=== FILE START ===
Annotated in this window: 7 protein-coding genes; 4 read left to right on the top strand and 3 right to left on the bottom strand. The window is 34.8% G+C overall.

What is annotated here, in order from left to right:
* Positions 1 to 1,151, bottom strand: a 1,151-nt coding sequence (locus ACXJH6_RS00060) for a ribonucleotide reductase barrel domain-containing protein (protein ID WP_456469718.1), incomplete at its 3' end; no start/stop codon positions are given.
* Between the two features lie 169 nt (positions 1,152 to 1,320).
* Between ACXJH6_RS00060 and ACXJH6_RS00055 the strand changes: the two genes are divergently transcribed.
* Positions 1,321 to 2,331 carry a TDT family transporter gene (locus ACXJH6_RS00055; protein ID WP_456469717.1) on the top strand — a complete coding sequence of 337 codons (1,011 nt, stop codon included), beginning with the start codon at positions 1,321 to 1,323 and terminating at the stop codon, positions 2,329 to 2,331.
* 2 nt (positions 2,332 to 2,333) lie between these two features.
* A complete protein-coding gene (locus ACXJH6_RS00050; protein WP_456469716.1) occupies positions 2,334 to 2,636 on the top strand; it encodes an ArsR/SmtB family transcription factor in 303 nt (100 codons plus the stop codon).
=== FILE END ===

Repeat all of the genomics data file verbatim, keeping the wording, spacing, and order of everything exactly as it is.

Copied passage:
Annotated in this window: 7 protein-coding genes; 4 read left to right on the top strand and 3 right to left on the bottom strand. The window is 34.8% G+C overall.

What is annotated here, in order from left to right:
* Positions 1 to 1,151, bottom strand: a 1,151-nt coding sequence (locus ACXJH6_RS00060) for a ribonucleotide reductase barrel domain-containing protein (protein ID WP_456469718.1), incomplete at its 3' end; no start/stop codon positions are given.
* Between the two features lie 169 nt (positions 1,152 to 1,320).
* Between ACXJH6_RS00060 and ACXJH6_RS00055 the strand changes: the two genes are divergently transcribed.
* Positions 1,321 to 2,331 carry a TDT family transporter gene (locus ACXJH6_RS00055; protein ID WP_456469717.1) on the top strand — a complete coding sequence of 337 codons (1,011 nt, stop codon included), beginning with the start codon at positions 1,321 to 1,323 and terminating at the stop codon, positions 2,329 to 2,331.
* 2 nt (positions 2,332 to 2,333) lie between these two features.
* A complete protein-coding gene (locus ACXJH6_RS00050; protein WP_456469716.1) occupies positions 2,334 to 2,636 on the top strand; it encodes an ArsR/SmtB family transcription factor in 303 nt (100 codons plus the stop codon).